Advice

September 4–8 is National Payroll Week. That’s the week that everyone, from the lowest-level employee to those in the boardroom, should express their appreciation for the 100% spot-on job Payroll does.
The IRS has announced the 2018 inflation-adjusted figures for health savings accounts and high-deductible health plans.
Legislation enacted in 2015 requires the U.S. State Department, upon certification from the IRS, to revoke the passports of taxpayers who have seriously delinquent tax debts. That may be a problem for employers. Employees who can’t take overseas business trips are employees who aren’t productive. Such drastic measures may need an equally drastic response from the Payroll department.
An employer that honored a lock-in letter and a wage levy from the IRS isn’t liable to the employee for doing so, a federal trial court has ruled.
IRS … IRS, who? Phone scams involving the IRS are so common that it has become a reflex to hang up the phone before the robocaller is even finished with the initial spiel. But what if someone knocks on your company’s door, flashes what looks like an official ID and says they’re from the IRS? How do you know for sure?

Mickey and Minnie have gotten their due. The Department of Labor has announced that it has reached an agreement with the Walt Disney Co. to pay $3.8 million in back wages to 16,339 “cast members” who had to pay for “costumes” to be worn at the company’s theme parks.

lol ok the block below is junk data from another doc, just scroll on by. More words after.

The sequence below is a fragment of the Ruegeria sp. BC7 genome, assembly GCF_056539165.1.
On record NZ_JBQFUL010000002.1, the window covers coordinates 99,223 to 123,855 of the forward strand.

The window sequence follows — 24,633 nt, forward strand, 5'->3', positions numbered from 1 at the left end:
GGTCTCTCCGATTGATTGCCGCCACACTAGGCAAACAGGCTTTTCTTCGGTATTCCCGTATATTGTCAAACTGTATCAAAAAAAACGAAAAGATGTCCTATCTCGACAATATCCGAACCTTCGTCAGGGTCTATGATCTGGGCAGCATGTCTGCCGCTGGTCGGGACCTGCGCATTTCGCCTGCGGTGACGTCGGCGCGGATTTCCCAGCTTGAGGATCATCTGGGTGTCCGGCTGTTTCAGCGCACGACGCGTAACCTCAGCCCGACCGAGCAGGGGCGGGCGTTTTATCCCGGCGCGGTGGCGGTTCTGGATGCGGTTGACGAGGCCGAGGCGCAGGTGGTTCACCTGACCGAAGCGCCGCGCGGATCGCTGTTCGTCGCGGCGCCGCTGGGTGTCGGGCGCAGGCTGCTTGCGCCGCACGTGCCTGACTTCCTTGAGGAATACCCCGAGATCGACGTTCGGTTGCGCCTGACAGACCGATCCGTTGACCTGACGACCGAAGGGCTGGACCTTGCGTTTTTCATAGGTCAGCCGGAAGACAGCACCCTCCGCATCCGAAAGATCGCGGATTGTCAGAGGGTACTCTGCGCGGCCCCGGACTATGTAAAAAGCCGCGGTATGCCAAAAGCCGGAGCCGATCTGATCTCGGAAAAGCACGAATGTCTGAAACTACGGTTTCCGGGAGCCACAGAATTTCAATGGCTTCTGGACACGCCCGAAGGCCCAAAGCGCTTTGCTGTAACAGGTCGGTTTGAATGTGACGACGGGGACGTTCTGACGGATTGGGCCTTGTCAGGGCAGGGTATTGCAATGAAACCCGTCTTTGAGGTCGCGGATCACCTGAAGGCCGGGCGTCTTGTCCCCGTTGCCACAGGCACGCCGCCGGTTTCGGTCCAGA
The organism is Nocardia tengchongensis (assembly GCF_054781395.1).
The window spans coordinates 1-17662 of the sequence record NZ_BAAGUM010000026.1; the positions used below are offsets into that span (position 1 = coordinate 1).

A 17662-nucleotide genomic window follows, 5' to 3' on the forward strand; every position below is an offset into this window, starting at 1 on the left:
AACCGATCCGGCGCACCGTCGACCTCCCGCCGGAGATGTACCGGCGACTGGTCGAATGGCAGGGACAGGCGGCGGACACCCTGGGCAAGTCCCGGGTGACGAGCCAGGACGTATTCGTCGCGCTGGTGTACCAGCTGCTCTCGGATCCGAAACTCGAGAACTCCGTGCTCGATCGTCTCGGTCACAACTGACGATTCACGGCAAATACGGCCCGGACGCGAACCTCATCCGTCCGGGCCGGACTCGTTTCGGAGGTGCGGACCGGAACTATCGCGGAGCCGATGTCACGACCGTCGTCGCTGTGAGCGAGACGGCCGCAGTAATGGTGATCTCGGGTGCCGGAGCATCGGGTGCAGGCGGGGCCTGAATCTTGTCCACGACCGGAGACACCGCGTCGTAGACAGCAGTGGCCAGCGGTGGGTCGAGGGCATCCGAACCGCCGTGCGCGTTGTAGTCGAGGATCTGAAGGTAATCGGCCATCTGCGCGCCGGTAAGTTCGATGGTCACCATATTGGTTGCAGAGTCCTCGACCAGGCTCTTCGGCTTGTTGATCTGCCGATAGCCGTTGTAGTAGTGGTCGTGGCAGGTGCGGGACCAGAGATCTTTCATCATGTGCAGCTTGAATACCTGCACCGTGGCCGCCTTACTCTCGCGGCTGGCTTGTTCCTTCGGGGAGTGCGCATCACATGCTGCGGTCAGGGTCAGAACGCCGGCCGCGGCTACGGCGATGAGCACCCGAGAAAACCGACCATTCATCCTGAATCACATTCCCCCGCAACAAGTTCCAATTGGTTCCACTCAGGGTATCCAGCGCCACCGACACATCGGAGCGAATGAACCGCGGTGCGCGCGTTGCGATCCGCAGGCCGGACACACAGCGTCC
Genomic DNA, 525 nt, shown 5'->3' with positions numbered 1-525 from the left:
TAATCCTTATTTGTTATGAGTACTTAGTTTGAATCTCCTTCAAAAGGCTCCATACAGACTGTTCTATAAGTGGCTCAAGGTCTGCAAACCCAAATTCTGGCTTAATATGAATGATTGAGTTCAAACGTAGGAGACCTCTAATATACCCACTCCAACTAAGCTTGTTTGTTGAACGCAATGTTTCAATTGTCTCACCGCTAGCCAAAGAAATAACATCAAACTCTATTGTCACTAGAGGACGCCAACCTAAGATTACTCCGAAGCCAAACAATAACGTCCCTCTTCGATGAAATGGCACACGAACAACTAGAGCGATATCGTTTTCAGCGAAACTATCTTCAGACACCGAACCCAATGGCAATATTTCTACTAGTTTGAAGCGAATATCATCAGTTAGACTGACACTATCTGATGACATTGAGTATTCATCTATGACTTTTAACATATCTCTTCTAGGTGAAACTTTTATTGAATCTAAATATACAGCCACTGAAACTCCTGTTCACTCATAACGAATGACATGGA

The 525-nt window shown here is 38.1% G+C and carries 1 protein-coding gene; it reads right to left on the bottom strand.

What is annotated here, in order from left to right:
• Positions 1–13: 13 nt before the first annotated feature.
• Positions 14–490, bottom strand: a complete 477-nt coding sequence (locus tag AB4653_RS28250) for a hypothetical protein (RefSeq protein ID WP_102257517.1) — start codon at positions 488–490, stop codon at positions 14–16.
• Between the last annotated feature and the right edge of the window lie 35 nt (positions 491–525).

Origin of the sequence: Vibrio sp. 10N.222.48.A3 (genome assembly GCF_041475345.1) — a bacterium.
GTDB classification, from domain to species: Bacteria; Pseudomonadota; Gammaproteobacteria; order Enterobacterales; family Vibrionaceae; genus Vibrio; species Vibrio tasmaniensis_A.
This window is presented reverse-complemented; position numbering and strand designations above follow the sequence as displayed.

If you have a health plan, the odds are you’re covered under the Health Insurance Portability and Accountability Act, or HIPAA. The Department of Health and Human Services Office for Civil Rights—the OCR—has become aware of two phishing schemes related to HIPAA.
The credit is taken on Form 941. For calendar year businesses, the first time the credit can be taken is on the second-quarter form, which is due July 31.
Here are digests of some recently released official announcements from around the federal government.
If you can’t pay your back payroll taxes all at once, you may enter into an installment agreement with the IRS and pay them off over time. Bad news: The fees for entering into installment agreements have increased precipitously.